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Strik med nordisk tradition by Vibeke Lind

Strik med nordisk tradition (original 1981; edition 1981)

by Vibeke Lind

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227574,018 (4.26)None
Title:Strik med nordisk tradition
Authors:Vibeke Lind
Info:[Kbh.] Høst 1981
Collections:Your library

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Knitting in the Nordic Tradition by Vibeke Lind (1981)



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English (4)  Danish (1)  All languages (5)
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I was thrilled when I saw this book show up on netgalley, and immediately downloaded and looked at it. Unfortunately I forgot about the review part, but the fault was mine, not the lovely book!

This book is fascinating for someone like me, who's a geek who loves math, history, and knitting, and anything that combines all three is pretty cool! If you are looking just for patterns, then the book may be a little dry for you, but I enjoyed it and love reading about the history of historical knitting traditions.

Unfortunately, I have to give the book 3 stars because the book is in black and white - there is no excuse for that in this day and age, especially in a knitting book! The charts can be read, but the three color charts are not easily read. The book is written ala Elizabeth Zimmermann - more pithy recipes then step by step directions, which I like but may be a turn off for some knitters, especially newer knitters. The book is definitely not recommended for newer knitters, but is highly recommended for someone who enjoys the history of knitting and is interested in doing a little bit of work with their knitting :)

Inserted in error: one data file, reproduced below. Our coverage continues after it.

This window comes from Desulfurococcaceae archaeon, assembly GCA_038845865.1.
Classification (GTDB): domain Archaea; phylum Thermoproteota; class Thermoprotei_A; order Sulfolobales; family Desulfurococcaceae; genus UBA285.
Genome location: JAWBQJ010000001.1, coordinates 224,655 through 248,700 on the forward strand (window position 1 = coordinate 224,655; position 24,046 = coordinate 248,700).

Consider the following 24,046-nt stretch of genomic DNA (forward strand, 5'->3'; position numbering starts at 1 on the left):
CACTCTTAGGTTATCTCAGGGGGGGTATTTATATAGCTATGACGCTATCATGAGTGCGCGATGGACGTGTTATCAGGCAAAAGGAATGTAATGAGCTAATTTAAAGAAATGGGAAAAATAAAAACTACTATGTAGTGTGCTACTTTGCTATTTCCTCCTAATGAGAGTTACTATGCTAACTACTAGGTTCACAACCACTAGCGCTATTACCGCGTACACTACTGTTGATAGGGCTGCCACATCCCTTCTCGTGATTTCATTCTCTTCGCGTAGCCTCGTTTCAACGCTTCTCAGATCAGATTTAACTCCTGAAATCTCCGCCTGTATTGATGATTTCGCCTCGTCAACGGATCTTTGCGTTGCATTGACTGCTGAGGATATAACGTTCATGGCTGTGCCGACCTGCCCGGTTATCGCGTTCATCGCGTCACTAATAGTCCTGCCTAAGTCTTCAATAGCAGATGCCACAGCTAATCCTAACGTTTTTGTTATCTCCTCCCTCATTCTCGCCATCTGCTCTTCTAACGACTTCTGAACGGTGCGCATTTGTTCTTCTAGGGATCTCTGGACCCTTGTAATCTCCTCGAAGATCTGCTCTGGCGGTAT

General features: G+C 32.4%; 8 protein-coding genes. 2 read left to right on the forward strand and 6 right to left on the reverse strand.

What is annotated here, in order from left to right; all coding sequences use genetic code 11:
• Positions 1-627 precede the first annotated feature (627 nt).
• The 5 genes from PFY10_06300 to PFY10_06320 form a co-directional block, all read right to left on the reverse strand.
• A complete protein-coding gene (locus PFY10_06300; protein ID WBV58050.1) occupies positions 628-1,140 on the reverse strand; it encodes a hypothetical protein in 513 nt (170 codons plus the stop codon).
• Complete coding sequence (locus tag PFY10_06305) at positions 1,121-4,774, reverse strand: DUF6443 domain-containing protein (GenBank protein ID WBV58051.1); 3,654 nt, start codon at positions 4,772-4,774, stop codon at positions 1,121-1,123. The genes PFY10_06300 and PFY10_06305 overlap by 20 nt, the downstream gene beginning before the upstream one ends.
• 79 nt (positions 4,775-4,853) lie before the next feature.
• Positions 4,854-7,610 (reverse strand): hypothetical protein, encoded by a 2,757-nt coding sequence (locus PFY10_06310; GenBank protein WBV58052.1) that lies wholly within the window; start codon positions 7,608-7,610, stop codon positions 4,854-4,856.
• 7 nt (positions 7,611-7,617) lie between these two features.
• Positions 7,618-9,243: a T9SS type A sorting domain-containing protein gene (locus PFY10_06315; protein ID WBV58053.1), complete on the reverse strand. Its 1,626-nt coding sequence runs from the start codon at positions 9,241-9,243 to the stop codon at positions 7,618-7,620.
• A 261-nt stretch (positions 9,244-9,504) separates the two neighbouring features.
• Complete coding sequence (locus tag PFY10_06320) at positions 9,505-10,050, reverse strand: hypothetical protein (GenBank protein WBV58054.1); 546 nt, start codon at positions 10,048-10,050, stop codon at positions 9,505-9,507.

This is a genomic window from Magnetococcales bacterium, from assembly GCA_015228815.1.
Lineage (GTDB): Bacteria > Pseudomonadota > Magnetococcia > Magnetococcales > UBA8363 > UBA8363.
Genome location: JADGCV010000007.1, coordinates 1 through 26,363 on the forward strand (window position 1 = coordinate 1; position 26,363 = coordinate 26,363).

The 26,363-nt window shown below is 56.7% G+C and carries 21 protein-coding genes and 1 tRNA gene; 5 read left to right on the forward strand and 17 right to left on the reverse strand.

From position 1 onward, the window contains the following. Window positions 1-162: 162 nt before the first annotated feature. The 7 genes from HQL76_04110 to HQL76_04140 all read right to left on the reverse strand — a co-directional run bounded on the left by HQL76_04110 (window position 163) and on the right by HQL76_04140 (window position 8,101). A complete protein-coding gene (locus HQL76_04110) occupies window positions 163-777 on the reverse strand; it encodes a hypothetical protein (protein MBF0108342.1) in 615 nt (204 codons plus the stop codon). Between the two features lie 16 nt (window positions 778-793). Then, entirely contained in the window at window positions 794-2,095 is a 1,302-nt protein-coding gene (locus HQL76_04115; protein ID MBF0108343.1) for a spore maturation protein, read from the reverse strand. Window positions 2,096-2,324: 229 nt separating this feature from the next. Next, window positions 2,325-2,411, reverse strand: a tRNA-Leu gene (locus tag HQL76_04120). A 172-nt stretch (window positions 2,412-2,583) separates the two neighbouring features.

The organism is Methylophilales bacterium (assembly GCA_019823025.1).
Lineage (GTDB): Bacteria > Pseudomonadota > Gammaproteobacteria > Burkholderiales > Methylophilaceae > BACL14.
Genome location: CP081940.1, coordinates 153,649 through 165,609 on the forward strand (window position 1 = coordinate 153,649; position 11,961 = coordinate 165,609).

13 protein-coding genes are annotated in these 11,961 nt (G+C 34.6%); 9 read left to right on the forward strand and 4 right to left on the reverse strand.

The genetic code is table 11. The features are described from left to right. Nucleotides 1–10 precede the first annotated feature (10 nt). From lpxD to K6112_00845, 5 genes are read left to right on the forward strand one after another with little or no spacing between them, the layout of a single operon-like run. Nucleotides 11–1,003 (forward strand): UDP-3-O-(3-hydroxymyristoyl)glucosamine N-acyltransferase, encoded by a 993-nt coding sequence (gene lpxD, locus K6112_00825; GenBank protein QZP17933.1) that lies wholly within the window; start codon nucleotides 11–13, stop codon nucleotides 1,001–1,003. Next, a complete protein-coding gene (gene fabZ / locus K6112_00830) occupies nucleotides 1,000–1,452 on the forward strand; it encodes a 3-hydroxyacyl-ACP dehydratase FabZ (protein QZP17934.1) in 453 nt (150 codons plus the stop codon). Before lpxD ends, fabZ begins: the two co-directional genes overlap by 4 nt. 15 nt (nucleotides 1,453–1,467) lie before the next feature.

received a free copy of this book from netgalley in exchange for my honest review, and I was not paid for said review ( )
  anastaciaknits | Oct 29, 2016 |
Dover Press and I go way back. When I was a university student interested in crafts, Dover books were the only ones I could afford. So I am used to these books being what they are – reproductions of other work. Although Dover sometimes reproduces teaching books, more often Dover books are for reference only. Dover calligraphy books come to mind with their page after page of decorative script with almost no words.

"Knitting in the Nordic Tradition" is a book written by Ms Lind in 1981 and translated from the Danish by Annette Allen Jensen in 1984 and published by Lark Books. Dover has reproduced several Lark titles recently.

"Knitting in the Nordic Tradition" is an ethnographic work detailing Nordic knitting traditions. It is not intended to be a teaching book. Dover has reprinted it and slapped on an ugly cover.

Even given that this is only a reproduction, Dover could have done a better job. First with the cover, which does not really do justice to the book content. Then with the photos. The photos in the book are copies of older black and white ethnographic type photos and many of them are quite interesting. Others though, should have been cleaned up and sharpened because they are quite dark and hard to see.

Ms Lind uses an old fashioned hand-drawn pattern system that knitters might want to type out in the modern system.

I am not sure that the instructions for fulling will be understood today when we never do it, but fulled sweaters were vital parts of a fisherman's wardrobe.

This is one craft book where the electronic version might be more satisfying than the physical book because in my experience Dover narrow-bound books flip closed while you are trying to use them. The digital version will stay open where you want it.